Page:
Preparing For Cyprus Moment: Centre May Allow Banks To Use Your Hard-Earned Deposits In Case It Collapses

Scary Bail-in clause in FRDI Bill cleared by the Union Cabinet in June 2017 allows banks to finance themselves using depositors money.
Preparing For Cyprus Moment: Centre May Allow Banks To Use Your Hard-Earned Deposits In Case It Collapses
Preparing For Cyprus Moment: Centre May Allow Banks To Use Your Hard-Earned Deposits In Case It Collapses
outlookindia.com
2017-12-07T10:03:38+0530

Priding themselves for being 'cash-less' post demonetization last year, some Indians may come face to face with a horrific post-apocalyptic future where they could be deposit-less too. Yes, this could be a reality unless the government of the day removes the unholy 'bail-in' clause that theoretically allows beleaguered banks and financial institutions to legally usurp depositors' money in a desperate bid to stop going bust. What will happen if one day you find your hard-earned money just disappear forever? We live in times when bank deposits are the gold standard of safety, but that sheen can quickly fade away.

Recently, the Indian government gave the banking system a $32 billion shot in the arm. The massive recapitalization scheme was required because some state-run banks are loaded with mountains of dodgy loans. Estimates show 10-12% of all loans made in India have turned bad, or as they say in banking parlance, have become 'non-performing'. What will happen if another crisis hits the banking system? The answer to this question depends on The Financial Resolution and Deposit Insurance (FRDI) Bill, 2017. If this bill goes through in its current form, some of you as depositors may end up financing the next multi-billion shot in the arm the Indian banks would require the next time, and the next time, and the next time.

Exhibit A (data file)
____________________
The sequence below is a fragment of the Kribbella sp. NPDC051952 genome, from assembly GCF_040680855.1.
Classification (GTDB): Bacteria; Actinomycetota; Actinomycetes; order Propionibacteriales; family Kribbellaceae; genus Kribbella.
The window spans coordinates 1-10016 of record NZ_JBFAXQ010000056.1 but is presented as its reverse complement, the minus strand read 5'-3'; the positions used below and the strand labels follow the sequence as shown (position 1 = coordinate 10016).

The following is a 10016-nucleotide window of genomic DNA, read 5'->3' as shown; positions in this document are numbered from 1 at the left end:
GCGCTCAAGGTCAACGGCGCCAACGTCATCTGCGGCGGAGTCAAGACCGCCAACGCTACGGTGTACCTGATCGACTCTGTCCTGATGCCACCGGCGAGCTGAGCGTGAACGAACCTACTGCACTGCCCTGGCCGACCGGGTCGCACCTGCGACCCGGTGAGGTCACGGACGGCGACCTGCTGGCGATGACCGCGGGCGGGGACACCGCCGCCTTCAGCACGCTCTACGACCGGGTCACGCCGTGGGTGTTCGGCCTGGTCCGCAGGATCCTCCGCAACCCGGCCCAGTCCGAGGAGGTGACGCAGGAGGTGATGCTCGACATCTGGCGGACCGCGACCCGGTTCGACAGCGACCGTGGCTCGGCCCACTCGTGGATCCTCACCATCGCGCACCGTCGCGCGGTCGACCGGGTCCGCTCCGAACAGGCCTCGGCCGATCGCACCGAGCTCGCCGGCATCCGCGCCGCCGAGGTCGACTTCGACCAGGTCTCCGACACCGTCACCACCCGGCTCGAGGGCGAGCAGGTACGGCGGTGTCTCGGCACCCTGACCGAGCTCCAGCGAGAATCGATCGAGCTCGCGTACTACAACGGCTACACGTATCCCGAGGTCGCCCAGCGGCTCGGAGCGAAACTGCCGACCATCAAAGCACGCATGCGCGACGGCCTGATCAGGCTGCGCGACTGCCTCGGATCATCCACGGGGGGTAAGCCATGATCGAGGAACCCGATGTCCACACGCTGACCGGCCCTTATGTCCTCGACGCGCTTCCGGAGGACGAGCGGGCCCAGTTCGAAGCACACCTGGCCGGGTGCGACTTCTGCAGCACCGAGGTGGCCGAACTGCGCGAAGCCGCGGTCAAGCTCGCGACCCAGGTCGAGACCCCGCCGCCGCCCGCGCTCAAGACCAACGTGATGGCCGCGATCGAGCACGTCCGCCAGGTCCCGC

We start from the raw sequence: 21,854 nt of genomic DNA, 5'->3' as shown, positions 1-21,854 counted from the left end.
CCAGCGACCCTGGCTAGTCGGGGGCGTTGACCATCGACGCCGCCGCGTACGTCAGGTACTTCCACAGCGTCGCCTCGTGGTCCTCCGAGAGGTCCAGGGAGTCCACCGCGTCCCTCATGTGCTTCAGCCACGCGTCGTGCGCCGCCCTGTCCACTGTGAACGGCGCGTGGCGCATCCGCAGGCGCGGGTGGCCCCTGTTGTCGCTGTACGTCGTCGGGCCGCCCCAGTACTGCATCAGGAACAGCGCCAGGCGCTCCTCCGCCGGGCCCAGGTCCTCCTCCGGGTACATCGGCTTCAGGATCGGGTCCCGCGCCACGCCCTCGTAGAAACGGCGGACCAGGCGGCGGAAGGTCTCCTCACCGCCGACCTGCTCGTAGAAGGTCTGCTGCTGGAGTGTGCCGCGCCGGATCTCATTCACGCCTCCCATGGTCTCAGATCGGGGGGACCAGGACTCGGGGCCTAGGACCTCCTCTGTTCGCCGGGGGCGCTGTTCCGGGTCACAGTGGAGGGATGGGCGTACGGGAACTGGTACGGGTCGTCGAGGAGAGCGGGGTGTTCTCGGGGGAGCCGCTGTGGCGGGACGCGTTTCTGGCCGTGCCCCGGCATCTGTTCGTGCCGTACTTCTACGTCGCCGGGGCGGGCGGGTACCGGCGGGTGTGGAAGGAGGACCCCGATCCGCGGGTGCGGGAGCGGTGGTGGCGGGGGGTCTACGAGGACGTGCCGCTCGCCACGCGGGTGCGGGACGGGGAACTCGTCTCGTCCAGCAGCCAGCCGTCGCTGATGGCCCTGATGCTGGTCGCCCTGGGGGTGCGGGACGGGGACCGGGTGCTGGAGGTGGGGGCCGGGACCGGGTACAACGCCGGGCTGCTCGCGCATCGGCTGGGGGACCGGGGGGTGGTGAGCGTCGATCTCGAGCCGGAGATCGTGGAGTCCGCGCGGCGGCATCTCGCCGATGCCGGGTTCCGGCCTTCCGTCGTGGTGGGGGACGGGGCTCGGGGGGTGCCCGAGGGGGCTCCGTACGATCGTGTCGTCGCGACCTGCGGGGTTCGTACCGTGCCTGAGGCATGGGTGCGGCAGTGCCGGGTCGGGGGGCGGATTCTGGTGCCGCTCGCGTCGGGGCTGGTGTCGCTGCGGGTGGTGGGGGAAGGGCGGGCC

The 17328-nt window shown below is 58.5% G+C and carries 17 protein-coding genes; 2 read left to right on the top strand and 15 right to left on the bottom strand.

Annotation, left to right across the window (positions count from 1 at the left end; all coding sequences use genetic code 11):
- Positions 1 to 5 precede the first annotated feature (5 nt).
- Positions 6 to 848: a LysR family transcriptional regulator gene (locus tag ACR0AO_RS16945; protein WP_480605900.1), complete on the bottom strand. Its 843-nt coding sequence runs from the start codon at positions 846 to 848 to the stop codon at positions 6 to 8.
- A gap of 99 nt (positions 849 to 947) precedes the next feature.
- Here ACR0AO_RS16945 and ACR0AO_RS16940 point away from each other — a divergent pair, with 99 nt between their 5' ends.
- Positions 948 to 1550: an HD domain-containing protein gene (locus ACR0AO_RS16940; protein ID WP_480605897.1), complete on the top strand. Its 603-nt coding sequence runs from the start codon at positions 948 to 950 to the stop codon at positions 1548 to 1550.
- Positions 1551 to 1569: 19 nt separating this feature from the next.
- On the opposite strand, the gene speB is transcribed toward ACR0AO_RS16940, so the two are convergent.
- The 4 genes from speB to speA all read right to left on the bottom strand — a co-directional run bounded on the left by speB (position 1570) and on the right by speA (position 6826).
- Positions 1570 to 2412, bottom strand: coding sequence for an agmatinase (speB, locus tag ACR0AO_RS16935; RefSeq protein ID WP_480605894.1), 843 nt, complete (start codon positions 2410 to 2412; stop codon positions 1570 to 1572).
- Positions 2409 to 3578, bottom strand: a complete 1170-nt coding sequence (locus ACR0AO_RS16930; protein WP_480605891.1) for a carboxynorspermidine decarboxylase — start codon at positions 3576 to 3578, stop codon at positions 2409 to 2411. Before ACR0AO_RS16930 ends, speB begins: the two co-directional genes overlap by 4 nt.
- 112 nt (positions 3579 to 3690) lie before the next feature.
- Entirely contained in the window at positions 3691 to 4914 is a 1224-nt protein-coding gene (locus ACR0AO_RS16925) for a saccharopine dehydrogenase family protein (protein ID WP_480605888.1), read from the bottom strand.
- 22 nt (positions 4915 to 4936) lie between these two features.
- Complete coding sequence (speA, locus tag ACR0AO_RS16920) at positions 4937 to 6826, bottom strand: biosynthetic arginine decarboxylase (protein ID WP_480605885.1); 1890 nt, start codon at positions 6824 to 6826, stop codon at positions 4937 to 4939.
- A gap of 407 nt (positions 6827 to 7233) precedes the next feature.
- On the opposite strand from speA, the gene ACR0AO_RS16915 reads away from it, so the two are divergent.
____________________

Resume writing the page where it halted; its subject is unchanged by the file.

The FRDI Bill was cleared by the Union Cabinet cleared in June 2017. Last heard, the bill was under the consideration of a parliamentary committee. While the bill when it becomes a law will lead to the birth of a Resolution Corporation which will exercise control over banks, insurance companies, and other financial institutions, it contains the hair-raising 'bail-in' clause that has serious consequences for even common depositors. You may have heard about 'bail-out', where an individual, entity or the government gives money to a failing business to prevent it from going kaput. A 'bail-in' is exactly the opposite, which involves rescuing a financial institution on the brink of failure by making its creditors and depositors take a loss on their holdings. In banking terms, depositors are considered unsecured creditors since no depositor seeks security from banks to keep the money.